It is no secret that many celebrities love consuming cannabis for a variety of reasons. Now that the plant is legal and regulated in so many states and the entire country of Canada, these famous influencers are beginning to cash in on the business side of cannabis. From musicians to famous athletes to movie stars, celebrities are publicly embracing the cannabis culture and the accompanying advertising dollars.
Celebrity endorsements are a popular and potentially effective advertising tactic used in a variety of different industries. This article will explore the relevant marketing regulations and best examples of celebrity cannabis brands and endorsements in the Canadian industry.
Canadian Cannabis Endorsement Regulations
The Cannabis Act states that “it is prohibited to promote cannabis by means of a testimonial or endorsement and by depiction of a person, character or animal, whether real or fictional”. Additionally, under Canada’s promotional rules, cannabis brands are not permitted to engage in any form of sponsorship of a famous celebrity, athlete or performer.
However, many Canadian licensed producers have found loopholes to compliantly launch cannabis brands backed in one way or another by celebrities. These loopholes include:
- Partnership and ownership: the majority of celebrity cannabis brands in Canada have been created as a business partnership between a big (usually publicly-traded) licensed producer and a celebrity. There is nothing in the regulations that specifically states that celebrities cannot create their own brands and companies or possess ownership stakes in cannabis companies. The first example of a celebrity endorsement in Canada was Snoop Dogg partnering with Tweed/Canopy Growth to launch Leafs By Snoop (now compliantly known as just “LBS”) in the medical market in October of 2016, two full years before the plant became legal for recreational use in the country.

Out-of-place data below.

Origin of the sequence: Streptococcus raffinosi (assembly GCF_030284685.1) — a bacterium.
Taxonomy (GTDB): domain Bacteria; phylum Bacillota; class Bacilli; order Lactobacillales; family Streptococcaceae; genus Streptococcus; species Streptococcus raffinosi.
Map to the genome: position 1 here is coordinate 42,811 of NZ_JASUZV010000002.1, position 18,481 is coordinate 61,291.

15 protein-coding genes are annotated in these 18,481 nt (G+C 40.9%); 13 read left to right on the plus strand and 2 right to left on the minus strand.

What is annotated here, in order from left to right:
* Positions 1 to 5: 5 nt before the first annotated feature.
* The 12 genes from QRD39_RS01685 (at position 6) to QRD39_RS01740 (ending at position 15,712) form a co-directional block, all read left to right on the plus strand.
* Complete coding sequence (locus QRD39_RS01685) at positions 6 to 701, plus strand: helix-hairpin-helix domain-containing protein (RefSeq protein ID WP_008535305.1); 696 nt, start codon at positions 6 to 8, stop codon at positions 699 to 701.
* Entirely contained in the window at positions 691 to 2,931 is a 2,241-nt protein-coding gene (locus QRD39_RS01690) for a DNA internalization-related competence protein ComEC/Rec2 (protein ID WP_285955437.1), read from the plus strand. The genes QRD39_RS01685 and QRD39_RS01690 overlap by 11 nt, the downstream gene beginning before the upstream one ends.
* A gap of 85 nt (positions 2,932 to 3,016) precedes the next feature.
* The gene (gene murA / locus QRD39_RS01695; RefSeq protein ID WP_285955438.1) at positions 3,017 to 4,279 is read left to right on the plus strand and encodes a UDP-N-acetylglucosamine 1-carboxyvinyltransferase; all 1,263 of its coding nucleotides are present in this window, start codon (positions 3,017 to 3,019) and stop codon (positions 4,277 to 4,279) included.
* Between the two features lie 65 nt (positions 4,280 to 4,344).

- Cannabis product curation: Another form of partnership between celebrities and Canadian cannabis brands is product curation. Usually in addition to a business partnership, celebrities with recognized cannabis knowledge can help brands with phenotype and product selection, choosing items that will appeal to their fan base. This is the case for Wiz Khalifa’s partnership with The Supreme Cannabis Company along with Noah “40” Shebib’s arrangement with Robes Cannabis/MJardin.
Since the celebrities involved in these companies are heavily restricted in what they are able to communicate about their brands and products, it is questionable whether these partnerships produce a reasonable return on investment for either side. There is currently no data to support that celebrity brands have more awareness among consumers or that at they are beating non-celebrity cannabis brands in sales. These partnerships/endorsements may serve to generate some baseline awareness during a marketing launch, but these brands cannot sustain a loyal customer base without offering a consistent, quality product. It will be interesting to see how Canadian celebrity-backed cannabis brands perform and change over time.
Examples of Cannabis Celebrity Endorsements in Canada
Snoop Dogg & Leafs By Snoop/Canopy Growth
As mentioned before, the first and prime example of cannabis celebrity endorsements in Canada is Snoop Dogg’s partnership with Tweed/Canopy Growth to create Leafs By Snoop. Originally launched for medicinal patients only, the brand’s products are now available through recreational channels, although it has had to remove all imagery of the famed rapper from any consumer-facing promotional materials. The logo and branding for LBS was created by world’s largest independent design consultancy, Pentagram. Leafs By Snoop (LBS) flagship strains are Palm Tree CBD, Sunset and Moonbeam and are available as whole flower, pre-rolls and soft gels.
The brand does not have its own social media channels or website. It exists exclusively under the Canopy banner but doesn’t have a digital presence. Canopy has likely chosen (or been mandated) to down-play the existence of LBS due to the amount of publicity associated with the Snoop Dogg deal and the strict promotional regulations around celebrity endorsements.